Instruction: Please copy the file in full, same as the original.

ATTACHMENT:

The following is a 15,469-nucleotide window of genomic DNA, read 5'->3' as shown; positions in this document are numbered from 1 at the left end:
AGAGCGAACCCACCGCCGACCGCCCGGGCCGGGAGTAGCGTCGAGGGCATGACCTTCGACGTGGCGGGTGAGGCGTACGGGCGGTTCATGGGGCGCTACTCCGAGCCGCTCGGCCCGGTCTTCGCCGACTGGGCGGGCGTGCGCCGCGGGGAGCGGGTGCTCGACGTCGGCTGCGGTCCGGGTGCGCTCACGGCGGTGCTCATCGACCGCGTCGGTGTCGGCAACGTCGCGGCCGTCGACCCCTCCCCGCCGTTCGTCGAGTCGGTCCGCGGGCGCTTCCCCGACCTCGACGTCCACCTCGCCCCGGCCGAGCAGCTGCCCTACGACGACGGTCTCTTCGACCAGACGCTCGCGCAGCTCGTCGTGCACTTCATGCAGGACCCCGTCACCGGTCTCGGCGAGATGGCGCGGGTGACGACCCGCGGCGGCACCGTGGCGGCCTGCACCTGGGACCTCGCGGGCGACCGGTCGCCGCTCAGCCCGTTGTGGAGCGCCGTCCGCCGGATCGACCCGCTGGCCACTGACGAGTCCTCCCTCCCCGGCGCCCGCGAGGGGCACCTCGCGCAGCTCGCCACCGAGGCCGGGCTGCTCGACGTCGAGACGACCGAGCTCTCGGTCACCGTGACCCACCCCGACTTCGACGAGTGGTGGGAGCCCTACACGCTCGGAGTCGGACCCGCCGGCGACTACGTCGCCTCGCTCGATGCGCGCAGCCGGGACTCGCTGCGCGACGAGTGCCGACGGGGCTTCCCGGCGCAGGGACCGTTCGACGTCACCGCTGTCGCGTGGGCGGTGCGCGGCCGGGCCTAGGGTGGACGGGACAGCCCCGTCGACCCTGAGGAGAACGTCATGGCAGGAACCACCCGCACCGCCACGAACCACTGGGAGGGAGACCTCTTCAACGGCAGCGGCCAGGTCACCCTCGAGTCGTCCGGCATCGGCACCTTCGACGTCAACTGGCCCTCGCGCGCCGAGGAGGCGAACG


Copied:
The following is a 15,469-nucleotide window of genomic DNA, read 5'->3' as shown; positions in this document are numbered from 1 at the left end:
AGAGCGAACCCACCGCCGACCGCCCGGGCCGGGAGTAGCGTCGAGGGCATGACCTTCGACGTGGCGGGTGAGGCGTACGGGCGGTTCATGGGGCGCTACTCCGAGCCGCTCGGCCCGGTCTTCGCCGACTGGGCGGGCGTGCGCCGCGGGGAGCGGGTGCTCGACGTCGGCTGCGGTCCGGGTGCGCTCACGGCGGTGCTCATCGACCGCGTCGGTGTCGGCAACGTCGCGGCCGTCGACCCCTCCCCGCCGTTCGTCGAGTCGGTCCGCGGGCGCTTCCCCGACCTCGACGTCCACCTCGCCCCGGCCGAGCAGCTGCCCTACGACGACGGTCTCTTCGACCAGACGCTCGCGCAGCTCGTCGTGCACTTCATGCAGGACCCCGTCACCGGTCTCGGCGAGATGGCGCGGGTGACGACCCGCGGCGGCACCGTGGCGGCCTGCACCTGGGACCTCGCGGGCGACCGGTCGCCGCTCAGCCCGTTGTGGAGCGCCGTCCGCCGGATCGACCCGCTGGCCACTGACGAGTCCTCCCTCCCCGGCGCCCGCGAGGGGCACCTCGCGCAGCTCGCCACCGAGGCCGGGCTGCTCGACGTCGAGACGACCGAGCTCTCGGTCACCGTGACCCACCCCGACTTCGACGAGTGGTGGGAGCCCTACACGCTCGGAGTCGGACCCGCCGGCGACTACGTCGCCTCGCTCGATGCGCGCAGCCGGGACTCGCTGCGCGACGAGTGCCGACGGGGCTTCCCGGCGCAGGGACCGTTCGACGTCACCGCTGTCGCGTGGGCGGTGCGCGGCCGGGCCTAGGGTGGACGGGACAGCCCCGTCGACCCTGAGGAGAACGTCATGGCAGGAACCACCCGCACCGCCACGAACCACTGGGAGGGAGACCTCTTCAACGGCAGCGGCCAGGTCACCCTCGAGTCGTCCGGCATCGGCACCTTCGACGTCAACTGGCCCTCGCGCGCCGAGGAGGCGAACG